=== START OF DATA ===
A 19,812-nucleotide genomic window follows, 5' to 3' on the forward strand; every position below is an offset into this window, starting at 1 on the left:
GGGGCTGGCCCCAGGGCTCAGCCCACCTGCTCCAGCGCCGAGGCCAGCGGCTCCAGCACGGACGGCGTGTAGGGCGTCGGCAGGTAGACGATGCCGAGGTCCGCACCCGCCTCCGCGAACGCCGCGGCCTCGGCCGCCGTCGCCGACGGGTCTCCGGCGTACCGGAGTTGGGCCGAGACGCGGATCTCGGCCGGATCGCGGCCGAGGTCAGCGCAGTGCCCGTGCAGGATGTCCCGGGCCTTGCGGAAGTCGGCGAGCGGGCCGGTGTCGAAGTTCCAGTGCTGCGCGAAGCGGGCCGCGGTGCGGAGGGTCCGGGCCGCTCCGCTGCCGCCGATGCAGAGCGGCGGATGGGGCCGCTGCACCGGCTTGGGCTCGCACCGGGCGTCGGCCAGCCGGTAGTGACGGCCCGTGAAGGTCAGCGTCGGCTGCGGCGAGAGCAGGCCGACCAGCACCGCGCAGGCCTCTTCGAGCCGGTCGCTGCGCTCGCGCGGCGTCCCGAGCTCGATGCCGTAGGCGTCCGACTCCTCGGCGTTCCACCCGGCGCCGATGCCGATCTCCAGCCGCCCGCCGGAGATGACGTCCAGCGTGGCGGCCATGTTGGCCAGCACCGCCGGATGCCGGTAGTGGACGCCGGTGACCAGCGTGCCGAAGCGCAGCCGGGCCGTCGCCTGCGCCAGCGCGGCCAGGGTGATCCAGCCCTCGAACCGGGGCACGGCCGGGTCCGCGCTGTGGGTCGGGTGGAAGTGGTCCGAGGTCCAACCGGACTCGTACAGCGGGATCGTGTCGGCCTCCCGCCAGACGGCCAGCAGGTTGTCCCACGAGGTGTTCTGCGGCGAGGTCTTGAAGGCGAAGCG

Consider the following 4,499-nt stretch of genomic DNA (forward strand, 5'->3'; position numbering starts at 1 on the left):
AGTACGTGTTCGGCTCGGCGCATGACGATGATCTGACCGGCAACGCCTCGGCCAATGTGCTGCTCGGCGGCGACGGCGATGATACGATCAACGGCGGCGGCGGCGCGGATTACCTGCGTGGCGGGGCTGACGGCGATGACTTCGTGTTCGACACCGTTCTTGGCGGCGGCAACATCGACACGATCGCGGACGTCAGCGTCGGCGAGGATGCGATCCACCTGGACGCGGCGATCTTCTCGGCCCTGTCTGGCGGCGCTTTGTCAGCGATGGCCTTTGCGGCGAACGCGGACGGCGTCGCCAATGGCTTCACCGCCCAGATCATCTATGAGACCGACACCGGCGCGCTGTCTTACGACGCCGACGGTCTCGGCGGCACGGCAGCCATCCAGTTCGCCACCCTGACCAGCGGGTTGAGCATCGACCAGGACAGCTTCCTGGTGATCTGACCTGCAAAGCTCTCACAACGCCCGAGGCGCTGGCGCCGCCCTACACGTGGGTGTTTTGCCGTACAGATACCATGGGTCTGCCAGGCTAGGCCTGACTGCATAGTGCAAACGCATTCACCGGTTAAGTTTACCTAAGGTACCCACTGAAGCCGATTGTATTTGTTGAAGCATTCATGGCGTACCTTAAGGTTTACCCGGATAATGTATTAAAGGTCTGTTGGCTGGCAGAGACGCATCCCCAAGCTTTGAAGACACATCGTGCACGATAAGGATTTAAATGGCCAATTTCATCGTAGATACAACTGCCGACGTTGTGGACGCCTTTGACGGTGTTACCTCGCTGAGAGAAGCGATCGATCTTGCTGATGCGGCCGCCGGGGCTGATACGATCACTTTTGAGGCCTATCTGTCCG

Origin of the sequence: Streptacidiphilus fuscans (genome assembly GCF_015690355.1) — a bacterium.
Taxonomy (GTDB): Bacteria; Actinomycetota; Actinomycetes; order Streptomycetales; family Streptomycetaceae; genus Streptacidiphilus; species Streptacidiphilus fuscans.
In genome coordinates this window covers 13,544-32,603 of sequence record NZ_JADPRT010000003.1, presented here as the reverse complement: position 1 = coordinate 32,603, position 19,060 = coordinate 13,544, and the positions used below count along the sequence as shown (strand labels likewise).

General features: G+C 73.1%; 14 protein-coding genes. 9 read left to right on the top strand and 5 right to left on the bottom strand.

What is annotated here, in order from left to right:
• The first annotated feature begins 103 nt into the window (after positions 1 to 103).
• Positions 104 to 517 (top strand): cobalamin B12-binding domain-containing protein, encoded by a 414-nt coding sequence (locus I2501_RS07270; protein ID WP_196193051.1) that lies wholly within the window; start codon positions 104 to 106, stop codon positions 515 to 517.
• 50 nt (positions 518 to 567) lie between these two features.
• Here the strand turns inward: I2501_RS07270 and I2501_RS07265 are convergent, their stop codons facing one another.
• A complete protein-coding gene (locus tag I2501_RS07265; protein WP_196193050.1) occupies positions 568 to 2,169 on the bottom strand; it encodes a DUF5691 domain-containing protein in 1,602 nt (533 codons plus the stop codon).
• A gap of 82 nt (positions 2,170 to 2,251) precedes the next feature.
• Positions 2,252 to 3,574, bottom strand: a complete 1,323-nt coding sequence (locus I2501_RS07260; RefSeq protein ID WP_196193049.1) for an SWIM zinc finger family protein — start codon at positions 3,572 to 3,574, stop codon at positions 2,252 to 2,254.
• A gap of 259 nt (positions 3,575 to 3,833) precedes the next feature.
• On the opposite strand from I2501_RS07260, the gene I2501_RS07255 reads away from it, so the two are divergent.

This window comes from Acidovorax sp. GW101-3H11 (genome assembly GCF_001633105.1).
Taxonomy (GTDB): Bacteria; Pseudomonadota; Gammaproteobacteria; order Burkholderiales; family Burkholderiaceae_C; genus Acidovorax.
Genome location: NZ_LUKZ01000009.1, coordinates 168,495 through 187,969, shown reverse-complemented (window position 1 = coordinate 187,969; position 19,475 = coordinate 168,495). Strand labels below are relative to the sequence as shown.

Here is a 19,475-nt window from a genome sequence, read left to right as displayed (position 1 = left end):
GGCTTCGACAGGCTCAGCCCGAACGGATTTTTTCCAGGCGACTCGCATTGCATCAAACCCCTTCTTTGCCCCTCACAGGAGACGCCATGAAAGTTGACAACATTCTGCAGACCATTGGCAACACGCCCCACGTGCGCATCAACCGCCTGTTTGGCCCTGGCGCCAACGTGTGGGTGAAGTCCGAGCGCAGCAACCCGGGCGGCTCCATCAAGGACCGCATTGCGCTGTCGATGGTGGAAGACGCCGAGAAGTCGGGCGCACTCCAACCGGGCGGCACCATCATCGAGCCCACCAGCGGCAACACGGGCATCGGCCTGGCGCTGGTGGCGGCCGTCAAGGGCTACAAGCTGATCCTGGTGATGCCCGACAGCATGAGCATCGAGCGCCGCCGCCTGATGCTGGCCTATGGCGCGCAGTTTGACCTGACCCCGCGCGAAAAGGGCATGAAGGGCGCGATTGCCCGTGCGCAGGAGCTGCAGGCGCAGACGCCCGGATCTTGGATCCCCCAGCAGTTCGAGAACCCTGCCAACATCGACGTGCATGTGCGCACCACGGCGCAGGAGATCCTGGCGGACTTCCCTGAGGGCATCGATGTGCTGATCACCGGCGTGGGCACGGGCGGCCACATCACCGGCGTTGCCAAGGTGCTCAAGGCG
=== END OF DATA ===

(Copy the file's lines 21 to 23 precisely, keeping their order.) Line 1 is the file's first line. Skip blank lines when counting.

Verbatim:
Genome location: NZ_LUKZ01000009.1, coordinates 168,495 through 187,969, shown reverse-complemented (window position 1 = coordinate 187,969; position 19,475 = coordinate 168,495). Strand labels below are relative to the sequence as shown.

Here is a 19,475-nt window from a genome sequence, read left to right as displayed (position 1 = left end):
GGCTTCGACAGGCTCAGCCCGAACGGATTTTTTCCAGGCGACTCGCATTGCATCAAACCCCTTCTTTGCCCCTCACAGGAGACGCCATGAAAGTTGACAACATTCTGCAGACCATTGGCAACACGCCCCACGTGCGCATCAACCGCCTGTTTGGCCCTGGCGCCAACGTGTGGGTGAAGTCCGAGCGCAGCAACCCGGGCGGCTCCATCAAGGACCGCATTGCGCTGTCGATGGTGGAAGACGCCGAGAAGTCGGGCGCACTCCAACCGGGCGGCACCATCATCGAGCCCACCAGCGGCAACACGGGCATCGGCCTGGCGCTGGTGGCGGCCGTCAAGGGCTACAAGCTGATCCTGGTGATGCCCGACAGCATGAGCATCGAGCGCCGCCGCCTGATGCTGGCCTATGGCGCGCAGTTTGACCTGACCCCGCGCGAAAAGGGCATGAAGGGCGCGATTGCCCGTGCGCAGGAGCTGCAGGCGCAGACGCCCGGATCTTGGATCCCCCAGCAGTTCGAGAACCCTGCCAACATCGACGTGCATGTGCGCACCACGGCGCAGGAGATCCTGGCGGACTTCCCTGAGGGCATCGATGTGCTGATCACCGGCGTGGGCACGGGCGGCCACATCACCGGCGTTGCCAAGGTGCTCAAGGCG